A New Dynamic
I recently had the opportunity to meet with Annie Millar, Director of Curriculum and Instruction for the Healdsburg Unified School District, to discuss, among other things, how the new Common Core State Standards are affecting the way she goes about her work.
She said that the big change for students is what she called “Habits of the Mind.” It’s the universality of how we think as humans. It’s subtle; it’s design-based thinking…the same thinking engineers use to solve problems. Educators are now being asked to solve problems in a similar way. The central question is: How do students best learn in the 21st century?
She showed me a chart that is a side-by-side comparison of CCSS for English Language Arts, Math, and Next Generation Science Standards. Each category had eight responses such as “Demonstrate independence,” “Comprehend as well as critique” and “Come to understand other perspectives and cultures” in ELA; “Make sense of problems and persevere in solving them,” “Attend to precision,” and “Look for and express regularity in repeated reasoning” in Math; and “Ask questions (science) and define problems (engineering),” “Use mathematics and computational thinking,” and “Obtain, evaluate and communicate information,” for NGSS. The complexities of educating students in the 21st Century center around balancing content instruction with developing deep thinking processes.
In the past, the State would buy K-12 curriculum from the big publishers and school district curriculum directors would coordinate with administration and teachers on selecting a curriculum. At this time, CCSS-aligned curriculum is still a couple of years, if not more, away. So it’s not the publishers that are developing it, it’s the “in the trenches” teachers leading the way. For example, the State of Louisiana, knowing that they could not possibly be in CCSS-compliance, sent back the entire slate of 2014-2015 K-12 curricula to the publisher.
I told Annie that I had spoken with a HHS teacher and asked, considering the CCSS requirements, what textbook she was using. She told me that she modifies the curriculum from an existing textbook to be more in line with CCSS and students are tested on that material. It’s teachers like this that are literally writing the new curriculum.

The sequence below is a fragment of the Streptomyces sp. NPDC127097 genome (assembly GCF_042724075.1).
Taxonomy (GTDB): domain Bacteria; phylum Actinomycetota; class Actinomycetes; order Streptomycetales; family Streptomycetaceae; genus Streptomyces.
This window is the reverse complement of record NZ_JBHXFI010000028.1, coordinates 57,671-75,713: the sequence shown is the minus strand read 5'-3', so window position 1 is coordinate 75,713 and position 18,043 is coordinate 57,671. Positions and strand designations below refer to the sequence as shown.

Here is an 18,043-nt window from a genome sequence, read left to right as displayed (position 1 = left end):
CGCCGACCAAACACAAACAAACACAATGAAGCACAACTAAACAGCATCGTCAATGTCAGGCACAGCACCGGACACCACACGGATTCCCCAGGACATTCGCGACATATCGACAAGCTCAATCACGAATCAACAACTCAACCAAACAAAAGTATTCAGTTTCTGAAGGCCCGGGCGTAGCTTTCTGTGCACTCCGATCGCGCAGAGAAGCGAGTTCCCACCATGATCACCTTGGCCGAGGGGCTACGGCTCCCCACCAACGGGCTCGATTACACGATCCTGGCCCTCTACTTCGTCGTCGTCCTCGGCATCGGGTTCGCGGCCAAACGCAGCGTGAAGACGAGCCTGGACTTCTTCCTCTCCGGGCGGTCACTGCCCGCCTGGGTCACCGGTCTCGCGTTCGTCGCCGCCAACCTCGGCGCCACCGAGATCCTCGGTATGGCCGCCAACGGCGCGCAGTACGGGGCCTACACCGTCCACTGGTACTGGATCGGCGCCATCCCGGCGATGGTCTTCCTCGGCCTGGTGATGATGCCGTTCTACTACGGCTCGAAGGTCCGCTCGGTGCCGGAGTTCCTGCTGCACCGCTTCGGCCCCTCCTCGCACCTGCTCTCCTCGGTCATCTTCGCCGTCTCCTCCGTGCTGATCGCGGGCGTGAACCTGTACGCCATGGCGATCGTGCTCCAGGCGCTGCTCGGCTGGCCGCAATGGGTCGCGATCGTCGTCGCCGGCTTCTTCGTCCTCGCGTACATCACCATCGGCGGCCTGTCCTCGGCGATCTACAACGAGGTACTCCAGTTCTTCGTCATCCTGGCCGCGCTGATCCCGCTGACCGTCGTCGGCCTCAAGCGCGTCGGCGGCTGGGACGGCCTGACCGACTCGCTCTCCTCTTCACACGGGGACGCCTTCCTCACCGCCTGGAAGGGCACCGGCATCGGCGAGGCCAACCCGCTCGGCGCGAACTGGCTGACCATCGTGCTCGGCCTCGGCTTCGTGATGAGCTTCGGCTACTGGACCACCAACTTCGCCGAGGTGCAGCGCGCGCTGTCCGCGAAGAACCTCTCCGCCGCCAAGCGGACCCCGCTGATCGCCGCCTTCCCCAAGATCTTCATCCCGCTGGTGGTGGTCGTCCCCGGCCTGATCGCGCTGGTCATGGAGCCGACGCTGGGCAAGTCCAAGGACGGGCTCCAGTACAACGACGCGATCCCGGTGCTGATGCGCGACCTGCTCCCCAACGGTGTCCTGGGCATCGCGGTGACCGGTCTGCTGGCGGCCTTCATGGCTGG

I then asked Annie about how the teachers are adjusting to the new CCSS requirements. She said that one of her primary goals is to support her teachers during the transition. Teachers benefit from additional support in making the change. They have to strategize how to build a “deep” understanding of how lasting learning occurs as they plan for their students to develop the “habits of mind” outlined in the CCSS. And the very nature of the CCSS requires teachers to collaborate with each other just like students are being asked to collaborate with one another.
One of Annie’s focuses is building in time for teachers to prepare their lessons. She said teachers have very little time to prep compared to the time spent in front of students. She said that U.S. teachers get a lot less prep time than teachers in other countries with higher academic achievement.
Another issue Annie sees is class time. Through this school year, Healdsburg High School used a mostly traditional six, 50-minute class structure. The problem is that, just as the teacher is getting deep into the lesson, the class is over. Next year, the school will be going to a seven-period day with block days consisting of three, longer class times. This would allow the students to get more subject-engaged and allow the teachers more instruction time.
Annie said that, as stated in Mary Burke’s article “Less is more,” HUSD is in a unique position to have the resources to be innovative. Big leaps in the acquisition of technology, forays into project-based learning based on real-world connections and Healdsburg Charter School are just a few examples of the innovations currently underway.
She said that it’s just a matter of time until all schools convert to integrated digital curriculum that can be updated on a daily basis. The K-12 paper textbook market is a $8 billion a year industry. Just think how that money could be used to create an exciting and dynamic learning environment for the students and a great work environment for teachers.